Other things: Two of our members used the trip to get married and invited all the Single Divers group as their guests. The Best “Man” was the groom's female dive partner (“If I trust her with my life, I can trust her to support me for the ceremony.”) and the Maid of Honour was another diver, even though the Bride and Groom had only met them both that week.

The 6:30am flight by Cayman Airlines is FAR too early, since it means a 3:30 wake-up call for a 4:30 resort departure. We only made 2 dives on Friday, which is a good thing since my computer was showing No-Fly for 18hrs when my flight was 18.5 hours away. The first leg is a 22 minute hop from Cayman Brac to Grand Cayman. I don't think they even had time to retract the landing gear. On a related note, if you fly Cayman Airways they allow 2 free bags of 55#s each on all legs serviced by their Boeing 737's. Pay attention because there some flights where a leg is done on a turboprop plane where the free baggage is limited to 1x50# bag.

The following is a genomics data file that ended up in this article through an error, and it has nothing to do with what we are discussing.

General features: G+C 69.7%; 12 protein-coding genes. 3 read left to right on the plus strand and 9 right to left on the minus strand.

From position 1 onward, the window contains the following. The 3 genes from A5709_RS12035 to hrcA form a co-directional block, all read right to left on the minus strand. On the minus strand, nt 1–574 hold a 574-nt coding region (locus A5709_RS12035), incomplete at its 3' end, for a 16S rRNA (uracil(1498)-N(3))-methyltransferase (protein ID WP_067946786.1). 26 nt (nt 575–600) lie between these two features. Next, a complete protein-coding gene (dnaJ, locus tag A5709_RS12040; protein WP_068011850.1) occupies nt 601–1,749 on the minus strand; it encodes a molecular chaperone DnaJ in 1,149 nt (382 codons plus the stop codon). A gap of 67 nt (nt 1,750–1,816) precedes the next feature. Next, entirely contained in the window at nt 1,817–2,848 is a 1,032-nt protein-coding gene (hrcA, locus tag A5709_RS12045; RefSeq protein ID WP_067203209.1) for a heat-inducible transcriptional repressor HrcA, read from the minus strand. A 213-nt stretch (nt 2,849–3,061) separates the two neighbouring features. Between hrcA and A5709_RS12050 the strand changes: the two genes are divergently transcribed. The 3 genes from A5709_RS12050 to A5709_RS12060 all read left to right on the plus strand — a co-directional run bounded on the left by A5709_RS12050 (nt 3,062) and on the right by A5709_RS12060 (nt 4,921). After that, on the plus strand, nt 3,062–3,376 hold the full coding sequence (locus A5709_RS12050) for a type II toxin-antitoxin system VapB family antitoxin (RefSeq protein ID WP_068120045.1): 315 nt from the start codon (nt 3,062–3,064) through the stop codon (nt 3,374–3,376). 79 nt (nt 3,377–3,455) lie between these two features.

The Cayman government will supply a free tour guide if you supply the vehicle. 6 of us chipped in for a van and we spent Friday afternoon getting a pleasant tour conducted by Gregory.

All in all I am very satisfied with my trip. A huge “Thank You” to Kamala, the operator of Single Divers. She worked tirelessly to ensure everyone had a great trip, and especially make us newcomers feel most welcome. The others that made this a wonderful trip were the SD Trip Coordinators who help Kamala organize things, the Captains, DMs and staff of Reef Divers, and the staff of Brac Reef Resort. As I said, I will definitely dive with Single Divers again, and wouldn't mind going back to the Cayman Islands.